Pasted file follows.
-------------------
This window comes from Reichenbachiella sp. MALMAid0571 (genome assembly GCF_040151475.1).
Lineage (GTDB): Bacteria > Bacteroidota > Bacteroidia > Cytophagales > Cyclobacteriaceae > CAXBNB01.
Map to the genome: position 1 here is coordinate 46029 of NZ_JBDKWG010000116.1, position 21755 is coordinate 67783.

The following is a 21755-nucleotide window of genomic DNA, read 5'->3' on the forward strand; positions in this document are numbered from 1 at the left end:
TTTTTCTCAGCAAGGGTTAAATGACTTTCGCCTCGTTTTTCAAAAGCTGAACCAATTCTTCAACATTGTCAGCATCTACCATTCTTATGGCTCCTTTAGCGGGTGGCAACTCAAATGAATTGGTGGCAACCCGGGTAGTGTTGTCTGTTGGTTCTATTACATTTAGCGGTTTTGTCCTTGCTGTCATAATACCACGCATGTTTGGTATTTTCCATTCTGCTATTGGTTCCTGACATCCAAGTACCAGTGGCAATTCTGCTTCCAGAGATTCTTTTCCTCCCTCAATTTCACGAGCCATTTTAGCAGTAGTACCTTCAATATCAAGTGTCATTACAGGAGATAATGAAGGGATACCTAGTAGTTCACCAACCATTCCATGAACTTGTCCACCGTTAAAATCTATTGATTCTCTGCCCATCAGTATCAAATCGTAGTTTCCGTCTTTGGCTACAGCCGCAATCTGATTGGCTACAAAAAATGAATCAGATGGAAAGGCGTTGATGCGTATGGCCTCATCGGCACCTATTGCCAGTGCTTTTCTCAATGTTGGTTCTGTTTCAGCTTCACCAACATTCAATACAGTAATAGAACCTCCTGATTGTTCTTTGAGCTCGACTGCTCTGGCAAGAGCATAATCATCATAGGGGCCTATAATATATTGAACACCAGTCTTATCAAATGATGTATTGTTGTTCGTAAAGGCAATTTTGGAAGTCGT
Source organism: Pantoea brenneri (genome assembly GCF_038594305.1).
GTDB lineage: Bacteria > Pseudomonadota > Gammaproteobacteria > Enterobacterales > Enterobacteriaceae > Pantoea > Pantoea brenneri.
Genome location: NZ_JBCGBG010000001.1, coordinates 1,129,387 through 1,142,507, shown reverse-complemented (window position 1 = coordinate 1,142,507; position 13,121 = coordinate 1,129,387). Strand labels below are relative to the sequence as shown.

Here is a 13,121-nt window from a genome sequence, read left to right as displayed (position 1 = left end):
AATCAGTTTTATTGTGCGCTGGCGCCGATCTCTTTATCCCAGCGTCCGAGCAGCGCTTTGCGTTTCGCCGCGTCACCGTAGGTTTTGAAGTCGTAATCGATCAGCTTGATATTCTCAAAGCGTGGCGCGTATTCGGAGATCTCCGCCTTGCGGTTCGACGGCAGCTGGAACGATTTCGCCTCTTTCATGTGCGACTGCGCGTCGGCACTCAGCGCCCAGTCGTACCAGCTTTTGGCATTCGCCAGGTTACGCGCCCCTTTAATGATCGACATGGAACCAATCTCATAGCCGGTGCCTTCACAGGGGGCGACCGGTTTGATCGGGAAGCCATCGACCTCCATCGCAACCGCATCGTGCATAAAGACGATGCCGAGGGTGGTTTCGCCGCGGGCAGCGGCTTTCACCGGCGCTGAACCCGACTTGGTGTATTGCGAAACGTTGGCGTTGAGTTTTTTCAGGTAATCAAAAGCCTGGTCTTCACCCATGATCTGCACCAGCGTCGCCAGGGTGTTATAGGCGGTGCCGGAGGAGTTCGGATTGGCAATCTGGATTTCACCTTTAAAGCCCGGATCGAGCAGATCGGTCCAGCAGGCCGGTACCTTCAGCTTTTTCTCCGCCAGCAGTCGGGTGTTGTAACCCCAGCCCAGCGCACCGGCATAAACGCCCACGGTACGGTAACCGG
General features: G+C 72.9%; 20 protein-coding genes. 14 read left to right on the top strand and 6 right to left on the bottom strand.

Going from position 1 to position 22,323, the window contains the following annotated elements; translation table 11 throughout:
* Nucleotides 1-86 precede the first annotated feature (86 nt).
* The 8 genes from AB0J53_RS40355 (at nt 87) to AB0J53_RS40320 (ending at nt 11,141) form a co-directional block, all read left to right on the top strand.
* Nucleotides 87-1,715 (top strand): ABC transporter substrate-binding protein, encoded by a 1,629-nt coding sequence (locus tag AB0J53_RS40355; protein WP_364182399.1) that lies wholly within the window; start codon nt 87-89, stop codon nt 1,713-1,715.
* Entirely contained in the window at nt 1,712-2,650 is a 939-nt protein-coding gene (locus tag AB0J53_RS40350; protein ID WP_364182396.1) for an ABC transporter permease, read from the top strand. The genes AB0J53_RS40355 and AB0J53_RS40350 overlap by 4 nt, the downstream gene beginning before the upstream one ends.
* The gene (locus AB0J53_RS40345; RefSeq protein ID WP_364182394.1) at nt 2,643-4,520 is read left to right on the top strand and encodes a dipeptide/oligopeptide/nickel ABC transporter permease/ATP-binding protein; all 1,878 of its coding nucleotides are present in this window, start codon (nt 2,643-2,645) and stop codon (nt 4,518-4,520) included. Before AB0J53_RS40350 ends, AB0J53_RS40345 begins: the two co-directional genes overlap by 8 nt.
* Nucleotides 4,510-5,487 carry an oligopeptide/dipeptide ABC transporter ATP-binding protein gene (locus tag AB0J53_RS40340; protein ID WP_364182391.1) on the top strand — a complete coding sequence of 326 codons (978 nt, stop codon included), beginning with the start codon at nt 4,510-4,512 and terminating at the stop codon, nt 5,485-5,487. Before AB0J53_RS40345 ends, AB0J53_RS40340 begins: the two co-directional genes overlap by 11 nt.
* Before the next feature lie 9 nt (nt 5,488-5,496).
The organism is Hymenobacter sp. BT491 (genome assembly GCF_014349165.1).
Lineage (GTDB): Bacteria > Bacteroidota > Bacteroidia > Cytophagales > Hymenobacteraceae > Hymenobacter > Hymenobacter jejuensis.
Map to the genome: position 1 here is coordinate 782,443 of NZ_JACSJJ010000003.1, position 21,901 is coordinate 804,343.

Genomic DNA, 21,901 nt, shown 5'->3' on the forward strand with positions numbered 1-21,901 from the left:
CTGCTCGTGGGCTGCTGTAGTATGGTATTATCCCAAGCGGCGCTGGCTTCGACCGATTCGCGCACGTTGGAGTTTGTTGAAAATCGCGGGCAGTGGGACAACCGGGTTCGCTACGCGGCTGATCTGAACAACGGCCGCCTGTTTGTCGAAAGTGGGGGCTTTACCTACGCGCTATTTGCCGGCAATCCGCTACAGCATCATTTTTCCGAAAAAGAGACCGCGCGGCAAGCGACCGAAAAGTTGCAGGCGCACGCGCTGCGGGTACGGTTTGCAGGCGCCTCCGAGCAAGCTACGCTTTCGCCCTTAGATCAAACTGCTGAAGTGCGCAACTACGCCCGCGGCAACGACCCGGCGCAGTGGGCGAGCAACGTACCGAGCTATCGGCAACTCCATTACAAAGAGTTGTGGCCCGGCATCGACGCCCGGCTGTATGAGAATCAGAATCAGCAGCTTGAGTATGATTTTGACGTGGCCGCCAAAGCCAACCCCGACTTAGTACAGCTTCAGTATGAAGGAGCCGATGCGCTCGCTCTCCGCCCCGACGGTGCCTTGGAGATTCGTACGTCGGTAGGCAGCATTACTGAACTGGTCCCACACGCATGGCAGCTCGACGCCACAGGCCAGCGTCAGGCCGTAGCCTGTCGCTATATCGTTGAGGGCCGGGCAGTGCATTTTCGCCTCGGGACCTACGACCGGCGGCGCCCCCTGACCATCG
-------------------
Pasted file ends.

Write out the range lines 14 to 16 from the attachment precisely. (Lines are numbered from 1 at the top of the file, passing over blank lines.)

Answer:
* The 8 genes from AB0J53_RS40355 (at nt 87) to AB0J53_RS40320 (ending at nt 11,141) form a co-directional block, all read left to right on the top strand.
* Nucleotides 87-1,715 (top strand): ABC transporter substrate-binding protein, encoded by a 1,629-nt coding sequence (locus tag AB0J53_RS40355; protein WP_364182399.1) that lies wholly within the window; start codon nt 87-89, stop codon nt 1,713-1,715.
* Entirely contained in the window at nt 1,712-2,650 is a 939-nt protein-coding gene (locus tag AB0J53_RS40350; protein ID WP_364182396.1) for an ABC transporter permease, read from the top strand. The genes AB0J53_RS40355 and AB0J53_RS40350 overlap by 4 nt, the downstream gene beginning before the upstream one ends.